To qualify, arrays must meet specific design requirements, such as building at least eight meters off the ground. Projects should also submit an annual report showing that the land beneath the panels remains agriculturally fertile.

An offer has already received state approval; Four others, including Wainio & # 39; s; Government and cranberry industry officials, and others, are standing in front of local authorities or are in an early stage of development.

Dual-use projects proved to be successful on livestock farms in Europe and the US, and hundreds of projects were carried out on product farms in Japan – the federal National Renewable Energy Laboratory in Colorado, although much smaller than recommended for Massachusetts cranberry bogs. He coordinates a national work on “agrivoltaic,, sometimes referred to.

He said that the impact on crop cultivation in different environments is still under investigation.

In a study published in the journal Nature Sustainability in September, researchers at the University of Arizona found that cherry tomatoes grown under solar panels in hot desert landscapes produce higher yields and require less water.

However, ongoing trials in a related field run by the University of Massachusetts have found that broccoli, cabbage and pepper are less productive under solar panels in a more temperate New England climate.

Other Massachusetts University researchers are also beginning to assess the potential impact on cranberries. This summer they built large wooden structures in one of Wainio's swamps to mimic the shadow of the solar panel array.

Numerous fruits could be seen growing under the structures during recent visits, but researchers said they should evaluate the quality and yield when harvested.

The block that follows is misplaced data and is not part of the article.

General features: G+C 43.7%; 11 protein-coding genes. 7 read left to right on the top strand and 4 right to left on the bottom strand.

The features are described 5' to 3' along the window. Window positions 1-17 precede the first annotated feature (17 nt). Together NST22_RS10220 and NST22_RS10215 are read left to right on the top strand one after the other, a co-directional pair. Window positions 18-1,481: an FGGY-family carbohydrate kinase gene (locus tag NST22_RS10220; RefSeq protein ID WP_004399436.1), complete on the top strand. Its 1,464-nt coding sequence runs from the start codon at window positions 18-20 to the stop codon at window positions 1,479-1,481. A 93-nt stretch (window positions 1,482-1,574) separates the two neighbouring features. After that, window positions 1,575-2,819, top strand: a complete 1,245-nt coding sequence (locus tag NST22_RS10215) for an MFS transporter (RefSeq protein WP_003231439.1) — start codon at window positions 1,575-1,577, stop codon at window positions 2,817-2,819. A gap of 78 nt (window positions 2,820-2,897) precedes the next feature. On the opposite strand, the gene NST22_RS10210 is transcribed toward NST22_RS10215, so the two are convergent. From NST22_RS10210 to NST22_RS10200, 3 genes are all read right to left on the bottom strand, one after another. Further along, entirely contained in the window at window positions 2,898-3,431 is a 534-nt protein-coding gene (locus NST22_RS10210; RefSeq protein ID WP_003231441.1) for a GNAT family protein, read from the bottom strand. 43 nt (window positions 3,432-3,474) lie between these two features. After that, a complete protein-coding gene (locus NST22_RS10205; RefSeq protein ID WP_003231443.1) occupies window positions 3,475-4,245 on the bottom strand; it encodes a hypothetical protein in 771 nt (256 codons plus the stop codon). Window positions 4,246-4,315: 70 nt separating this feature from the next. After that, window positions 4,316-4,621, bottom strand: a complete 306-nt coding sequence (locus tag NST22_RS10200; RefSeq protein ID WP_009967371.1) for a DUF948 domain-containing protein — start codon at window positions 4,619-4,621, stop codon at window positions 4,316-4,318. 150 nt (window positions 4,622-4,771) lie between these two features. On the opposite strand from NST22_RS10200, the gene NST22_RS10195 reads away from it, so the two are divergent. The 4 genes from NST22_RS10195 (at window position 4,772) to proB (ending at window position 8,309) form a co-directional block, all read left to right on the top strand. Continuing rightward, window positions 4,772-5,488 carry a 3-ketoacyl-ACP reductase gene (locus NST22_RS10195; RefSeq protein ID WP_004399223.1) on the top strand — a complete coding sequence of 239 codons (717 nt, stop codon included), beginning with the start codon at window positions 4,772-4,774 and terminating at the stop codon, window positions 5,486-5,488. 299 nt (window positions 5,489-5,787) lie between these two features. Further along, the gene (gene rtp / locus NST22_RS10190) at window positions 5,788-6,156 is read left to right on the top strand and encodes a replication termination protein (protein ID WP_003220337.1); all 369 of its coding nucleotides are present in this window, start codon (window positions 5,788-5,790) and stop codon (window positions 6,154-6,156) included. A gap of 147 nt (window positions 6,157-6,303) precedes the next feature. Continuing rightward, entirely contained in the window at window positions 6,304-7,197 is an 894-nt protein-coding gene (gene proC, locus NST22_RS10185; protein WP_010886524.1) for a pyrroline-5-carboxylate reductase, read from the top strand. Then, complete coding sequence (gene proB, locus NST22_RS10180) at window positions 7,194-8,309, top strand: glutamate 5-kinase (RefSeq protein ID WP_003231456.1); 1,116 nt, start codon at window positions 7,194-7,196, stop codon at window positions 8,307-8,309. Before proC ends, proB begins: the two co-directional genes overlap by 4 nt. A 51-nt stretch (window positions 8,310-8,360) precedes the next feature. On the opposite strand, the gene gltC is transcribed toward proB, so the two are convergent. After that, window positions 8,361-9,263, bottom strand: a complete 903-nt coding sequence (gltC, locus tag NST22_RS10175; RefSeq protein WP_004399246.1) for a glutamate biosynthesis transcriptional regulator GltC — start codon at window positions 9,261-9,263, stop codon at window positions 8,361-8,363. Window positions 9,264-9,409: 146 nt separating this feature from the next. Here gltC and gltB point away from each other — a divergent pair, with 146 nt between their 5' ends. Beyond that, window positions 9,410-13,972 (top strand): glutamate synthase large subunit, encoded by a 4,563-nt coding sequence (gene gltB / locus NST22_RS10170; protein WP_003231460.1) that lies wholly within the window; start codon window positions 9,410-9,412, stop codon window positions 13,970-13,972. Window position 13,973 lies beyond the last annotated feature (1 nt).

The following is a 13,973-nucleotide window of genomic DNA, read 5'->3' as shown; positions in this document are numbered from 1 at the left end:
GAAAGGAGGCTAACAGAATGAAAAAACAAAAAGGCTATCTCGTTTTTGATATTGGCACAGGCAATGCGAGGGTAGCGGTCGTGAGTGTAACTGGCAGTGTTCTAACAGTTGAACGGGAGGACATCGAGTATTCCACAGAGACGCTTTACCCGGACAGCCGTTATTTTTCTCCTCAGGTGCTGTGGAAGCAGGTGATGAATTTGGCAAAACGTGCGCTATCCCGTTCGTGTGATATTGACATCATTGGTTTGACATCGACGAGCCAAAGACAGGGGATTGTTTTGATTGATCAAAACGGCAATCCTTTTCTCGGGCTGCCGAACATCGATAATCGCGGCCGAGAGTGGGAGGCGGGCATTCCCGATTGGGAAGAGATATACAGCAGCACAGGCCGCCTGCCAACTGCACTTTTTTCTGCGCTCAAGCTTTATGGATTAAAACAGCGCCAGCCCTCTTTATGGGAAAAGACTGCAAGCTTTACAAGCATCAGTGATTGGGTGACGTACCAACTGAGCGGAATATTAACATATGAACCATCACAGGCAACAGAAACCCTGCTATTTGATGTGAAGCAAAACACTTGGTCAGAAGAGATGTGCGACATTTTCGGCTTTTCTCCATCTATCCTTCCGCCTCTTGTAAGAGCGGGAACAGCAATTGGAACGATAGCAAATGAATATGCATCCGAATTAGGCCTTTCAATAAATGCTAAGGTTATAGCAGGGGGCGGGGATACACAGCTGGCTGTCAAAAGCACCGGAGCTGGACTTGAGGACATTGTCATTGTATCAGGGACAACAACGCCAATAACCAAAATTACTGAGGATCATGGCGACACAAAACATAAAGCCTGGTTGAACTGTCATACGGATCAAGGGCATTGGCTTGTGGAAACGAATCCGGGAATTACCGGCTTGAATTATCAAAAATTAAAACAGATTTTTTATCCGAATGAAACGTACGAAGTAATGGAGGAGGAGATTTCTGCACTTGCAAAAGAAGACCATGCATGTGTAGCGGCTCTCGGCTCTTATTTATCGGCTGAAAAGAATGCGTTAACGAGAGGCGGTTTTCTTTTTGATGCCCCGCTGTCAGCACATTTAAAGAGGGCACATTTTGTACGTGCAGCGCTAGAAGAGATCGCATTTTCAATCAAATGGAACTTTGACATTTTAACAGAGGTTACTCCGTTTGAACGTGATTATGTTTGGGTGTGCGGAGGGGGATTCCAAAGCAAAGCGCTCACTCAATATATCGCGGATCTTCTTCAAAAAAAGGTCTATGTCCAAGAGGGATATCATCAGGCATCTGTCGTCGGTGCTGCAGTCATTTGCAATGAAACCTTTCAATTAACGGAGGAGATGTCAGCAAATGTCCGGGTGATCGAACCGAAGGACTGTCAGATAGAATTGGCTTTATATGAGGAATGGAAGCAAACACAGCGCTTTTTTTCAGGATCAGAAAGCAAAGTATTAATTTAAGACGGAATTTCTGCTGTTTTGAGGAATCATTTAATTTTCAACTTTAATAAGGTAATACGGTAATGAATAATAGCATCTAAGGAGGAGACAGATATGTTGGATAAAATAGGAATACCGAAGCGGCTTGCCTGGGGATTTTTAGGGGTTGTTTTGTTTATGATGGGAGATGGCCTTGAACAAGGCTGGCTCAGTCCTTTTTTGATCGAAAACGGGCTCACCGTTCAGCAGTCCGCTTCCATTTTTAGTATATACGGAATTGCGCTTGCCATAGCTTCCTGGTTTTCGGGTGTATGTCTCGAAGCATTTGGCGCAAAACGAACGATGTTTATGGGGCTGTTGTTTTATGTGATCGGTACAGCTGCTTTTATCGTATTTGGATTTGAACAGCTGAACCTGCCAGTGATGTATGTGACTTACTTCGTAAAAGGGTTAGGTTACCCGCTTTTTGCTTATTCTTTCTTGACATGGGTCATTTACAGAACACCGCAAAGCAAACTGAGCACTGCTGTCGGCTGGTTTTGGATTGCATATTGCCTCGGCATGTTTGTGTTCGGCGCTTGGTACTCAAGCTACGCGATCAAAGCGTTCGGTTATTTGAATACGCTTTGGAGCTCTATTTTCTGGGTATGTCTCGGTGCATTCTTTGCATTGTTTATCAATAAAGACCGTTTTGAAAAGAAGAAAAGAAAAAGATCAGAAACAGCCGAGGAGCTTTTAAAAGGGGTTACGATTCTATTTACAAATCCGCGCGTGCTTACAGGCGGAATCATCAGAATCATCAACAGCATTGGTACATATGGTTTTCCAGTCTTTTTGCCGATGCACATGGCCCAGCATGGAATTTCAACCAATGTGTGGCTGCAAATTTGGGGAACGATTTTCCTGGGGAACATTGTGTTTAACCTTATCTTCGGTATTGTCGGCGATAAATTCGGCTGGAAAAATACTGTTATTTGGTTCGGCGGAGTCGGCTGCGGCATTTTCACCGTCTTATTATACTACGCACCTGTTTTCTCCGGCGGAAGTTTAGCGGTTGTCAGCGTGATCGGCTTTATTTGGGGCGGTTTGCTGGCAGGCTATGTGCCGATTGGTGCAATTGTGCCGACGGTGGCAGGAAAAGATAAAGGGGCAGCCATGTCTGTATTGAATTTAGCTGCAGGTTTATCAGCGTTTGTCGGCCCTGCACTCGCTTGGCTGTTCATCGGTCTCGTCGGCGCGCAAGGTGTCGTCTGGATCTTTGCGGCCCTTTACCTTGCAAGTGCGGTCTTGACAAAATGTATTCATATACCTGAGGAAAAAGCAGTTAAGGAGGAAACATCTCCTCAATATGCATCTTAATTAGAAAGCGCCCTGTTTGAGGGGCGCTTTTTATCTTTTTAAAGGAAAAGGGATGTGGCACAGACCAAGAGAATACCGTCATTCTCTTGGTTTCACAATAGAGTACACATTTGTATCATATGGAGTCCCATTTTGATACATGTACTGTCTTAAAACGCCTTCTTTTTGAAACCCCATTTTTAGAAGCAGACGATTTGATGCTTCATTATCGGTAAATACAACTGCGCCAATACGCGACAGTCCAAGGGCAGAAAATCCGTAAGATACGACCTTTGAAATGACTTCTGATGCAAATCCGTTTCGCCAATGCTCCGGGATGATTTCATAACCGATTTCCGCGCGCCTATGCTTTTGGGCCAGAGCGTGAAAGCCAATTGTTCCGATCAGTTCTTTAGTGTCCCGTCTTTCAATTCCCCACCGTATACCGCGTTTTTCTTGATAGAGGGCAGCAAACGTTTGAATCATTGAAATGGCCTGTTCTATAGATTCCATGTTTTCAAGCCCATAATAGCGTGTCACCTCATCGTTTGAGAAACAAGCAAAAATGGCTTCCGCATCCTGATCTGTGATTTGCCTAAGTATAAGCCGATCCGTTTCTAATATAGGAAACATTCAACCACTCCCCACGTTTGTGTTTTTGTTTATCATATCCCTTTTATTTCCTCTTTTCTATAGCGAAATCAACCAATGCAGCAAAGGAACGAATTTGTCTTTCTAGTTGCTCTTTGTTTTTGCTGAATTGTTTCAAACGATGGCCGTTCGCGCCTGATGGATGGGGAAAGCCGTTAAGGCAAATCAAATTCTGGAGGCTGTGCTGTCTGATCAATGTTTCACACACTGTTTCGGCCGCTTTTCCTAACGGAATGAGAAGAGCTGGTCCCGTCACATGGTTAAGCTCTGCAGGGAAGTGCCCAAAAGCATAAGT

A UMass cranberry expert Giverson Mupambi, who participated in the effort, said color is an important factor to examine. Fruits need to obtain a bright red shade in order to be sold, and sunlight is often needed to achieve this color.

Meanwhile, property owners living near one of the proposed projects have formed an opposition group and argue that the government should proceed cautiously because the long-term environmental impact of such large-scale projects is still unknown.

These concerns and others encouraged the government to propose to reduce the size of allowed projects, among other new conditions, under the new incentive. Solar developers say the proposed measures will make many projects financially impossible.

And at least one major player in the cranberry industry is still lukewarm about the new approach to solar energy.

His spokesman, Linda Burke, said that Makepeace, the world's largest dogwood grower and one of Massachusetts's largest landowners, is not currently willing to take advantage of the new state incentive.

The company has seven solar strings on a total area of ​​12,000 acres (4,856 hectares), but these systems were built on a land that was not used for cranberries years ago.

Kili We think that dual use may be more appropriate for other types of agriculture, Bur Burke said. Sen If you think about cranberry marsh, there's a way out and there's a reason. He needs the sun. ”

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Follow Philip Marcelo at Twitter.com/philmarcelo.